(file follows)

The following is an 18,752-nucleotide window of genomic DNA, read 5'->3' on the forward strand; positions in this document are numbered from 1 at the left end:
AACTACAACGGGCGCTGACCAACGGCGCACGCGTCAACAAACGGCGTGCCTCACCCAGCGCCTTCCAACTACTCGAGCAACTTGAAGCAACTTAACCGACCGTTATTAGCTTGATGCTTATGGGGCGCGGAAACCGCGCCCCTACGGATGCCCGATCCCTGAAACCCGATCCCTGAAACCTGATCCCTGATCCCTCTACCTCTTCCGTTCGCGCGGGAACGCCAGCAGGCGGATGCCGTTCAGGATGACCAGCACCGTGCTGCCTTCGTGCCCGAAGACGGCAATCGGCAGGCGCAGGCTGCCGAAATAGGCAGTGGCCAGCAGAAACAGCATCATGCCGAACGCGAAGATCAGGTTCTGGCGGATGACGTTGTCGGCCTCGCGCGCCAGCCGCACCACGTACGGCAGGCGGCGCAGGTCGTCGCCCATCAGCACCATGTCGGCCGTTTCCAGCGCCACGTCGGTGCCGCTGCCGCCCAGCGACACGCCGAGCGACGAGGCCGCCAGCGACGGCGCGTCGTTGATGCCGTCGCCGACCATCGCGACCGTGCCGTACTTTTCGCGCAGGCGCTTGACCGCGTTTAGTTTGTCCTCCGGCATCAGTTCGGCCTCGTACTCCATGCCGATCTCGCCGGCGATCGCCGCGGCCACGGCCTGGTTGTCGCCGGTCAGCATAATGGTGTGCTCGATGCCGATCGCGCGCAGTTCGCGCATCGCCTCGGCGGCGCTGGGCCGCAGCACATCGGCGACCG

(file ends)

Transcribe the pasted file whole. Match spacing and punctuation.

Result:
The following is an 18,752-nucleotide window of genomic DNA, read 5'->3' on the forward strand; positions in this document are numbered from 1 at the left end:
AACTACAACGGGCGCTGACCAACGGCGCACGCGTCAACAAACGGCGTGCCTCACCCAGCGCCTTCCAACTACTCGAGCAACTTGAAGCAACTTAACCGACCGTTATTAGCTTGATGCTTATGGGGCGCGGAAACCGCGCCCCTACGGATGCCCGATCCCTGAAACCCGATCCCTGAAACCTGATCCCTGATCCCTCTACCTCTTCCGTTCGCGCGGGAACGCCAGCAGGCGGATGCCGTTCAGGATGACCAGCACCGTGCTGCCTTCGTGCCCGAAGACGGCAATCGGCAGGCGCAGGCTGCCGAAATAGGCAGTGGCCAGCAGAAACAGCATCATGCCGAACGCGAAGATCAGGTTCTGGCGGATGACGTTGTCGGCCTCGCGCGCCAGCCGCACCACGTACGGCAGGCGGCGCAGGTCGTCGCCCATCAGCACCATGTCGGCCGTTTCCAGCGCCACGTCGGTGCCGCTGCCGCCCAGCGACACGCCGAGCGACGAGGCCGCCAGCGACGGCGCGTCGTTGATGCCGTCGCCGACCATCGCGACCGTGCCGTACTTTTCGCGCAGGCGCTTGACCGCGTTTAGTTTGTCCTCCGGCATCAGTTCGGCCTCGTACTCCATGCCGATCTCGCCGGCGATCGCCGCGGCCACGGCCTGGTTGTCGCCGGTCAGCATAATGGTGTGCTCGATGCCGATCGCGCGCAGTTCGCGCATCGCCTCGGCGGCGCTGGGCCGCAGCACATCGGCGACCG